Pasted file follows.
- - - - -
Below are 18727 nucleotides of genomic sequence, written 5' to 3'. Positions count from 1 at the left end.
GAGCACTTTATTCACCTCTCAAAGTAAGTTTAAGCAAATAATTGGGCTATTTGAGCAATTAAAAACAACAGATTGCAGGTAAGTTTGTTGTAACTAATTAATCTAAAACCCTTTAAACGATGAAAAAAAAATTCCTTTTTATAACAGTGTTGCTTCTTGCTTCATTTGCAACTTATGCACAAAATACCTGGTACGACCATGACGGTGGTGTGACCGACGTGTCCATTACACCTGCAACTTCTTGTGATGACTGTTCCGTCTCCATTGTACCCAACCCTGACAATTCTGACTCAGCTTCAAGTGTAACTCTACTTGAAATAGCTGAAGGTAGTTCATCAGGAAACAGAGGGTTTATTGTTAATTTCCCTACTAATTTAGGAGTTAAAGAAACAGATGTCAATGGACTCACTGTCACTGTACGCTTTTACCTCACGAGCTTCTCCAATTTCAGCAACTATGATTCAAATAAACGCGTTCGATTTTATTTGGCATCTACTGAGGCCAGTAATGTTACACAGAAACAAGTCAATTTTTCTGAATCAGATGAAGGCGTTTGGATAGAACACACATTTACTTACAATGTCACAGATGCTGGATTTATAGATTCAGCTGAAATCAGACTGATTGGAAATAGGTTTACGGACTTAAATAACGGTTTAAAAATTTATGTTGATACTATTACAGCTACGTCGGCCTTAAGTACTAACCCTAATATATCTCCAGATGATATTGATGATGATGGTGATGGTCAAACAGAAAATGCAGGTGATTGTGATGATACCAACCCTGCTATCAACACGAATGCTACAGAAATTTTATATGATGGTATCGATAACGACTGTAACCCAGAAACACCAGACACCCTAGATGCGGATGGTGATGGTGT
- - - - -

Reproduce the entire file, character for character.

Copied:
Below are 18727 nucleotides of genomic sequence, written 5' to 3'. Positions count from 1 at the left end.
GAGCACTTTATTCACCTCTCAAAGTAAGTTTAAGCAAATAATTGGGCTATTTGAGCAATTAAAAACAACAGATTGCAGGTAAGTTTGTTGTAACTAATTAATCTAAAACCCTTTAAACGATGAAAAAAAAATTCCTTTTTATAACAGTGTTGCTTCTTGCTTCATTTGCAACTTATGCACAAAATACCTGGTACGACCATGACGGTGGTGTGACCGACGTGTCCATTACACCTGCAACTTCTTGTGATGACTGTTCCGTCTCCATTGTACCCAACCCTGACAATTCTGACTCAGCTTCAAGTGTAACTCTACTTGAAATAGCTGAAGGTAGTTCATCAGGAAACAGAGGGTTTATTGTTAATTTCCCTACTAATTTAGGAGTTAAAGAAACAGATGTCAATGGACTCACTGTCACTGTACGCTTTTACCTCACGAGCTTCTCCAATTTCAGCAACTATGATTCAAATAAACGCGTTCGATTTTATTTGGCATCTACTGAGGCCAGTAATGTTACACAGAAACAAGTCAATTTTTCTGAATCAGATGAAGGCGTTTGGATAGAACACACATTTACTTACAATGTCACAGATGCTGGATTTATAGATTCAGCTGAAATCAGACTGATTGGAAATAGGTTTACGGACTTAAATAACGGTTTAAAAATTTATGTTGATACTATTACAGCTACGTCGGCCTTAAGTACTAACCCTAATATATCTCCAGATGATATTGATGATGATGGTGATGGTCAAACAGAAAATGCAGGTGATTGTGATGATACCAACCCTGCTATCAACACGAATGCTACAGAAATTTTATATGATGGTATCGATAACGACTGTAACCCAGAAACACCAGACACCCTAGATGCGGATGGTGATGGTGT